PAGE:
HUNTSVILLE — For years, the Texas Department of Criminal Justice has faced a unique challenge: how do they remove hundreds of thousands of bats from an abandoned cotton warehouse on state property.

The Mexican free-tail bats have frequently hibernated to the aging structure across the street from the Huntsville “Walls” Unit, and any plans to remove the species have fallen flat. The issue has prohibited the state agency from tearing down the aging structure.

On Monday, members of the Walker County Commissioners Court joined the efforts.

“While we understand the bat colony is beneficial to our community in many ways, a continuing concern is the health and quality of life for residents near the cotton warehouse,” County Judge Danny Pierce said in a resolution. “The pungent smell of bat urine and feces, especially during the summer months, has resulted in numerous complaints from homeowners and businesses. There is also a concern that a large amount of bat droppings could present a health danger to correctional staff or others.”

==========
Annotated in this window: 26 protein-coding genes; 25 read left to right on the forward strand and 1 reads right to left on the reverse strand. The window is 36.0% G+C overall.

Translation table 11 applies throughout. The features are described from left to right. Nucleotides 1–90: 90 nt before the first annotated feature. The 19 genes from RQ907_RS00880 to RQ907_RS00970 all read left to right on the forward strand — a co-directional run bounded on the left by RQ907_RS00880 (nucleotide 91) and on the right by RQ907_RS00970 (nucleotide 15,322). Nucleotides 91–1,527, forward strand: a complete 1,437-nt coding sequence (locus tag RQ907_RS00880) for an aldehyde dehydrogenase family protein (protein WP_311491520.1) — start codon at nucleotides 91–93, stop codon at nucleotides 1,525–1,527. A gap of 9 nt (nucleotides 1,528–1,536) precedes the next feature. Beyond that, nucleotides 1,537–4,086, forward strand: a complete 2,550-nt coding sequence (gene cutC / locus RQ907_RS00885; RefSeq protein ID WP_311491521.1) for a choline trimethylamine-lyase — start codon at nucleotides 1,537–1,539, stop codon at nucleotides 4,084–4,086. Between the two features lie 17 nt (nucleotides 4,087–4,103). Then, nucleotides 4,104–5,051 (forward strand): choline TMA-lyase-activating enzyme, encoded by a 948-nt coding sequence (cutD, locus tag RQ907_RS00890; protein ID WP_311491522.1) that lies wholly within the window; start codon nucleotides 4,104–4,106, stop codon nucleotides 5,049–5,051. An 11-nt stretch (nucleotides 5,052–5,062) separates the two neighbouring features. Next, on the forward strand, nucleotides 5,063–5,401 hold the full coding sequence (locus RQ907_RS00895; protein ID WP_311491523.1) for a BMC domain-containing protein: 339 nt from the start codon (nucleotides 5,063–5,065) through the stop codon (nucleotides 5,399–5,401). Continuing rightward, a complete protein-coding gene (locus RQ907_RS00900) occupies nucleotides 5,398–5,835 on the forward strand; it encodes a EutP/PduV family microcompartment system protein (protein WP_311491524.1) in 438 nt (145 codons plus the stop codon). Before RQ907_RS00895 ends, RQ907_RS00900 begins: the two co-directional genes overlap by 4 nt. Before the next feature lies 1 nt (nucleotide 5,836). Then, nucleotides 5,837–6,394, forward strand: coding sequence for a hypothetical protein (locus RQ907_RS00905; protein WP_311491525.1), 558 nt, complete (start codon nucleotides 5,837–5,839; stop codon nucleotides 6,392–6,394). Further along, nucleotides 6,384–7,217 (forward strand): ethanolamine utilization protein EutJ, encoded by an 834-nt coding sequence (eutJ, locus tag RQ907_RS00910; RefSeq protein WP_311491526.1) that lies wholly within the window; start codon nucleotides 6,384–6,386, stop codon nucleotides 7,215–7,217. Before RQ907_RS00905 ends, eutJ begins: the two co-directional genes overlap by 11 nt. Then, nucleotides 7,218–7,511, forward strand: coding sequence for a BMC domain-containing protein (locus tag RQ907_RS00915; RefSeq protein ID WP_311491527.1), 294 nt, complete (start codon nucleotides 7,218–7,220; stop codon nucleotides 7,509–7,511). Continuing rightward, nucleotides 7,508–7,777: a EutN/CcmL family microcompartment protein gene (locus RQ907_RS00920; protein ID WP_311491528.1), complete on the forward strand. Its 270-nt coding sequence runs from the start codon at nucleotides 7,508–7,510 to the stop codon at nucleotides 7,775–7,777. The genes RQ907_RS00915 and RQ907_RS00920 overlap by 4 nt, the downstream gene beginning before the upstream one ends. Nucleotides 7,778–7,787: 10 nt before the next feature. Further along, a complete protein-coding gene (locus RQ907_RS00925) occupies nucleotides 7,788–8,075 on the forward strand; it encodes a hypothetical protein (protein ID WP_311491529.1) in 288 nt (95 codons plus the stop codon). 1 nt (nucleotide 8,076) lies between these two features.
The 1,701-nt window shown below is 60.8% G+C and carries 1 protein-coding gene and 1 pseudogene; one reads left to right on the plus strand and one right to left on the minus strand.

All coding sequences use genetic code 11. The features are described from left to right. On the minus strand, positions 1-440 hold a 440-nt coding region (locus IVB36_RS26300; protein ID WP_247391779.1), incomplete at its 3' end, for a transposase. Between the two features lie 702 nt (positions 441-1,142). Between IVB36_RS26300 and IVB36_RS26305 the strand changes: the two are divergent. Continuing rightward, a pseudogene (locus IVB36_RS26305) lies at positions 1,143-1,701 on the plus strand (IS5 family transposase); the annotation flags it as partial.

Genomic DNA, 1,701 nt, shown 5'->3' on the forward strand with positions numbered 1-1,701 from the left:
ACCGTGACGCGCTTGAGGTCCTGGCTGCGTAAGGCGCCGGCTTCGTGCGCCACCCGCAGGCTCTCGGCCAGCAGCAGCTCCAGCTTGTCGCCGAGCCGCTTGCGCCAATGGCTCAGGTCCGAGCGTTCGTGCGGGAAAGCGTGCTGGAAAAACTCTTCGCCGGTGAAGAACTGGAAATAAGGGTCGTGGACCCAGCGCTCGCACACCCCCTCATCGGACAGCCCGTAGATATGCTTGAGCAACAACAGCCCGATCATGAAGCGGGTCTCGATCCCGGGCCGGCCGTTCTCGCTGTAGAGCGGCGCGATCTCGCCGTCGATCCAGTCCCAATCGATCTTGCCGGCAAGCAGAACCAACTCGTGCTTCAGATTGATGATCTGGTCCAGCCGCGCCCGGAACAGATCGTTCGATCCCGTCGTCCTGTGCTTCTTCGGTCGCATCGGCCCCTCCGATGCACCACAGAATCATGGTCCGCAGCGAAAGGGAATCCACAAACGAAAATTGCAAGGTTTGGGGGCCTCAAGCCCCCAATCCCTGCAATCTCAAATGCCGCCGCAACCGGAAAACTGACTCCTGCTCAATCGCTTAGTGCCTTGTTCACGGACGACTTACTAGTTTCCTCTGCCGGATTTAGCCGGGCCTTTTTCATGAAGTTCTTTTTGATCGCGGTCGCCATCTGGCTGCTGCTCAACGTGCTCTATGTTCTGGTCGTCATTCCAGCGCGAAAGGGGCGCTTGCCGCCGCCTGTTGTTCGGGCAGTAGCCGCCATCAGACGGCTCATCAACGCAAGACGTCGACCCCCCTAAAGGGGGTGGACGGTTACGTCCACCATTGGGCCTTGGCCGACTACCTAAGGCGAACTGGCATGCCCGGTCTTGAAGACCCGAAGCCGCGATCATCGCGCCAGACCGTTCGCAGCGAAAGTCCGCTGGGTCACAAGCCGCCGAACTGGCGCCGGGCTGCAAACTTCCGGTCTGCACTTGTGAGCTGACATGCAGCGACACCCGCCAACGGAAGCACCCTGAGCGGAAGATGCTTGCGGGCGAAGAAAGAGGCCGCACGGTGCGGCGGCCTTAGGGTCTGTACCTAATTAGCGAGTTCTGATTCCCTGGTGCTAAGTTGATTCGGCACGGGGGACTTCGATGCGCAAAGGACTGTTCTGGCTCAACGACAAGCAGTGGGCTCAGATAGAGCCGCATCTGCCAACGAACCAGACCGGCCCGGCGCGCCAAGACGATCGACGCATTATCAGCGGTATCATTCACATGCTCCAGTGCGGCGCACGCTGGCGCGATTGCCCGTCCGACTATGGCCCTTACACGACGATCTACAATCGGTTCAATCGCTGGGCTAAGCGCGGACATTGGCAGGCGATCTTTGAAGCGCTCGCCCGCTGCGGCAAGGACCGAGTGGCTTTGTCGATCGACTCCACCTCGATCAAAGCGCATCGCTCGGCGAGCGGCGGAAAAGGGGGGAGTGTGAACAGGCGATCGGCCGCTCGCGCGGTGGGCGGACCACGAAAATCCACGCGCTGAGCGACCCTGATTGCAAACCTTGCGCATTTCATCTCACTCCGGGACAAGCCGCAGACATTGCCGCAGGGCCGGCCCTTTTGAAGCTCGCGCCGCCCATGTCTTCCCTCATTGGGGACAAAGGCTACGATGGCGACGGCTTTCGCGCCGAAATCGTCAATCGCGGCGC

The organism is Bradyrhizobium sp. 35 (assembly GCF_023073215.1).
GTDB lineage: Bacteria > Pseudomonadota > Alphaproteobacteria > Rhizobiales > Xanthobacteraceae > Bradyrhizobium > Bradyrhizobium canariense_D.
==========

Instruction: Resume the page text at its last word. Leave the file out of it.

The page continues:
In an effort to remove the bats, TDCJ officials built enormous bat houses less than a block away.

But they didn't work.

And that is where the Texas Department of Parks and Wildlife comes in.

TDCJ spokesperson Robert Hurst said that the agency has engaged in conversations with the Texas Department of Parks and Wildlife to find a “reasonable solution” to the problem.

“The warehouse, where bats have colonized, has fallen into disrepair,” Pierce added. “We recognized that the Texas Department of Criminal Justice cannot make significant improvements to the structure, but it is an unwelcome distraction in our beautiful downtown area."

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